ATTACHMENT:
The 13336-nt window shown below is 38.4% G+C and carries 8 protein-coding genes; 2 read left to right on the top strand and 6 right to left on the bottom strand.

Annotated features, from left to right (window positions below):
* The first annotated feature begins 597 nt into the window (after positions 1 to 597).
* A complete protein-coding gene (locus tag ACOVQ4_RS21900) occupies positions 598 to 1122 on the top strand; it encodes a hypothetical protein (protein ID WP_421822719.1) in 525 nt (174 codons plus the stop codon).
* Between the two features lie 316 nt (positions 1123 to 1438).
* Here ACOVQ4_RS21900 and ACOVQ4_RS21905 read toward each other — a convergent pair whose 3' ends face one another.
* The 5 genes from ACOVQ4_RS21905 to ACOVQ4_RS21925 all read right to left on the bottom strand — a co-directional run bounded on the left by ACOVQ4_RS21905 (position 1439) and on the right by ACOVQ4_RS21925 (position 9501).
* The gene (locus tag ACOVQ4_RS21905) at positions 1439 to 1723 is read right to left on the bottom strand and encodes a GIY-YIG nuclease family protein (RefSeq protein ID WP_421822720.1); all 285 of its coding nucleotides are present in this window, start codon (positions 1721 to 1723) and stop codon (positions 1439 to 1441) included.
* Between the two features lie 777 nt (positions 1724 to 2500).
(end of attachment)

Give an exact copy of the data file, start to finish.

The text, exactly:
The 13336-nt window shown below is 38.4% G+C and carries 8 protein-coding genes; 2 read left to right on the top strand and 6 right to left on the bottom strand.

Annotated features, from left to right (window positions below):
* The first annotated feature begins 597 nt into the window (after positions 1 to 597).
* A complete protein-coding gene (locus tag ACOVQ4_RS21900) occupies positions 598 to 1122 on the top strand; it encodes a hypothetical protein (protein ID WP_421822719.1) in 525 nt (174 codons plus the stop codon).
* Between the two features lie 316 nt (positions 1123 to 1438).
* Here ACOVQ4_RS21900 and ACOVQ4_RS21905 read toward each other — a convergent pair whose 3' ends face one another.
* The 5 genes from ACOVQ4_RS21905 to ACOVQ4_RS21925 all read right to left on the bottom strand — a co-directional run bounded on the left by ACOVQ4_RS21905 (position 1439) and on the right by ACOVQ4_RS21925 (position 9501).
* The gene (locus tag ACOVQ4_RS21905) at positions 1439 to 1723 is read right to left on the bottom strand and encodes a GIY-YIG nuclease family protein (RefSeq protein ID WP_421822720.1); all 285 of its coding nucleotides are present in this window, start codon (positions 1721 to 1723) and stop codon (positions 1439 to 1441) included.
* Between the two features lie 777 nt (positions 1724 to 2500).